Other American composers have adapted elements of rock into their music—Christopher Rouse and John Adams come to mind—but Mackey’s perspective is unique. The bent pitches of electric guitar, for example, play a role in many of his works. “I am fascinated by the sensation of movement in composition,” he has written. “Journey metaphors are often aptly applied to my music. I’m interested … in transformation, for a sense that something—the material, me, the listener—is changed by the journey. As a result, my music tends to be a one-way trip.”
“My experience as an electric guitarist influences all my music, even those pieces that don’t include guitar. On one level it’s subconscious; I have a physical connection from cutting my teeth on Jimi Hendrix and Led Zeppelin. I’ve tried to emulate the guitar in my orchestral works.”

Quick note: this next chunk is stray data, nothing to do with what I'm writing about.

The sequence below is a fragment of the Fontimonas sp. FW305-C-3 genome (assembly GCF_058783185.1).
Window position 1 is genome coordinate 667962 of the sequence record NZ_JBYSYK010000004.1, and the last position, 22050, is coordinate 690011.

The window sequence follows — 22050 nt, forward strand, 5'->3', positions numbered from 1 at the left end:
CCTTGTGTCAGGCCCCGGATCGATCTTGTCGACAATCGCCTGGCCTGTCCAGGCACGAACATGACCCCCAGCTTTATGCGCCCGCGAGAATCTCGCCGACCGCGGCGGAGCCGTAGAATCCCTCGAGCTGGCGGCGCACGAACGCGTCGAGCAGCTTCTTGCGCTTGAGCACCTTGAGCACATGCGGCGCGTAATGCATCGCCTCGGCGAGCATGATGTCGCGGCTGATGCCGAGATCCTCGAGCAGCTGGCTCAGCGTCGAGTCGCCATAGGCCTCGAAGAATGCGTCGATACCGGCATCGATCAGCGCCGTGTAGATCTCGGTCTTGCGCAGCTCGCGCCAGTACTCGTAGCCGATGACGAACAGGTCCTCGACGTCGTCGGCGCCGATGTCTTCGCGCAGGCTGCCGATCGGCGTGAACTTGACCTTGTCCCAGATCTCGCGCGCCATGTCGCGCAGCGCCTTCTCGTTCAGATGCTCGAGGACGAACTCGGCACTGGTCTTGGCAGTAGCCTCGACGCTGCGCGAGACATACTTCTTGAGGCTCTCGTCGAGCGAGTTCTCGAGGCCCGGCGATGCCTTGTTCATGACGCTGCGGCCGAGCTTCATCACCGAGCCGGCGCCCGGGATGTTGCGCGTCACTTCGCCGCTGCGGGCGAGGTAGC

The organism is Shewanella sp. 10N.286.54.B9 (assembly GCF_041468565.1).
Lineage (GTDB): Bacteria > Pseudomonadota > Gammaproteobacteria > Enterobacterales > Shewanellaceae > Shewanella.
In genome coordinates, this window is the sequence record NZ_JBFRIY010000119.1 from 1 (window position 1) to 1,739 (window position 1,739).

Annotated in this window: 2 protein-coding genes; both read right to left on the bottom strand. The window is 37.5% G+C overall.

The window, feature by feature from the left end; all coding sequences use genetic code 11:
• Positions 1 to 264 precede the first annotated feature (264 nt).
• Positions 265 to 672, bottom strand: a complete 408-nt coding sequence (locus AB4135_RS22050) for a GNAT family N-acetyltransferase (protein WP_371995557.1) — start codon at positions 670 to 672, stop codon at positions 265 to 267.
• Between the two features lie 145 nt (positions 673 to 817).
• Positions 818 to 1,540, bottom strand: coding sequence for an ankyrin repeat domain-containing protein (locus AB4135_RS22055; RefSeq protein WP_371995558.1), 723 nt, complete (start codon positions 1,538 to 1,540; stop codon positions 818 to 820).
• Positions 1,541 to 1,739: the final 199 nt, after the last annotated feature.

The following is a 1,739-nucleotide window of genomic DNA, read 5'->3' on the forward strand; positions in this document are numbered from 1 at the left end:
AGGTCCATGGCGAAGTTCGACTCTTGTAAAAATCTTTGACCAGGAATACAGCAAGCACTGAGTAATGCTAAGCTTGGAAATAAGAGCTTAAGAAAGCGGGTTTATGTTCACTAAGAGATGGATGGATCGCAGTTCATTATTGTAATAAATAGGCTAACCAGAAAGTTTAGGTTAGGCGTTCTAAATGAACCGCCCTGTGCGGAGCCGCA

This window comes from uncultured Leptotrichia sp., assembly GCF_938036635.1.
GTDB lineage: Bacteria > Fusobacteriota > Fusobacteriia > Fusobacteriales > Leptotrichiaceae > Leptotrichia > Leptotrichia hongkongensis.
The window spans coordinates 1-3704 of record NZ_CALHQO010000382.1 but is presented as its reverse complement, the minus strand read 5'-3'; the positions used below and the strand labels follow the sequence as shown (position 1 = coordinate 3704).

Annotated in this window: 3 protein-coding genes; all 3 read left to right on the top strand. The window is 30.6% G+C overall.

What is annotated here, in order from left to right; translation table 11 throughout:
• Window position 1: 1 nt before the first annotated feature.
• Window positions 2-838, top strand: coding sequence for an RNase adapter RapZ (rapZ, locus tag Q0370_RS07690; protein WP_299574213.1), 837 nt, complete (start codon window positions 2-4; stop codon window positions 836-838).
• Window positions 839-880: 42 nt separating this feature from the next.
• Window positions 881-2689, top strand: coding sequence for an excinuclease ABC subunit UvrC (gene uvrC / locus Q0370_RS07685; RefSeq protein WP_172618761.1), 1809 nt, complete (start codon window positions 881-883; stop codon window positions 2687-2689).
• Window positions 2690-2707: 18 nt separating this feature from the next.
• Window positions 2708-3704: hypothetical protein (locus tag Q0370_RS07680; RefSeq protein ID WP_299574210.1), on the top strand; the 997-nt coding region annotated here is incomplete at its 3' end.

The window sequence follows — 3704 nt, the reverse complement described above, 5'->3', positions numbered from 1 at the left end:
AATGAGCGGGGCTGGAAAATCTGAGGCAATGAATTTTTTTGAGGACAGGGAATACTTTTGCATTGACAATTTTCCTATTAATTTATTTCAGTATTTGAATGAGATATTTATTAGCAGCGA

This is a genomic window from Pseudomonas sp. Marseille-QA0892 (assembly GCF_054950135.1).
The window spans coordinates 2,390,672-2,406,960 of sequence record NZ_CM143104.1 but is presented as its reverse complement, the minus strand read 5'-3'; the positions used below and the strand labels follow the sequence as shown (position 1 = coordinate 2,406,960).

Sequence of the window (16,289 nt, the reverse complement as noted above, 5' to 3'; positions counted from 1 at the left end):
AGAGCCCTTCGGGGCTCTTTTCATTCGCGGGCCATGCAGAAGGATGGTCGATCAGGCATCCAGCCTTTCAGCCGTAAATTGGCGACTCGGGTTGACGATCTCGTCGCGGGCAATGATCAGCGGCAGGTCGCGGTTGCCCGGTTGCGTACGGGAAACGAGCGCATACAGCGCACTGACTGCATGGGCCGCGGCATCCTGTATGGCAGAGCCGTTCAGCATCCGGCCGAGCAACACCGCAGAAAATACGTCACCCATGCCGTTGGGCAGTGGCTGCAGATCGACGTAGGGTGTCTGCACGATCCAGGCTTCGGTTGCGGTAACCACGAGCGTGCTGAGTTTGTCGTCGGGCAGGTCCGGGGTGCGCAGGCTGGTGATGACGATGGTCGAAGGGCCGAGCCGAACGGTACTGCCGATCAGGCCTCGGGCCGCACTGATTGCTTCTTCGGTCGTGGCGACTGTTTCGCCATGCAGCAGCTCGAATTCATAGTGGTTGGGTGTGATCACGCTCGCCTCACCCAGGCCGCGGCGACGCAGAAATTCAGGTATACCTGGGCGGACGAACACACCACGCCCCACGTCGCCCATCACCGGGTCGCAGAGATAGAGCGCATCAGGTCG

The double concerto that he and NJSO concertmaster Eric Wyrick play grew out of Mackey’s collaboration with British violinist Anthony Marwood, whom he met in 2003. “Anthony responded to the sonic alchemy of electric guitar and violin,” Mackey says. Over the next several years, his double concerto came to fruition. The movement titles reflect the explicit diversity of his influences in Four Iconoclastic Episodes.
He identifies “Like an Animal” as an homage to John McLaughlin and the Mahavishnu Orchestra, a seminal jazz/rock/fusion group from the early 1970s. “Salad Days” was a response to hearing some African popular music on the car radio. “The sound of traditional African instruments—kora, which is plucked string; mbira, a thumb piano; and some kind of harp—lit a fire under me,” he recalls. “I thought I could get my guitar to have some of that bright, joyous expression.”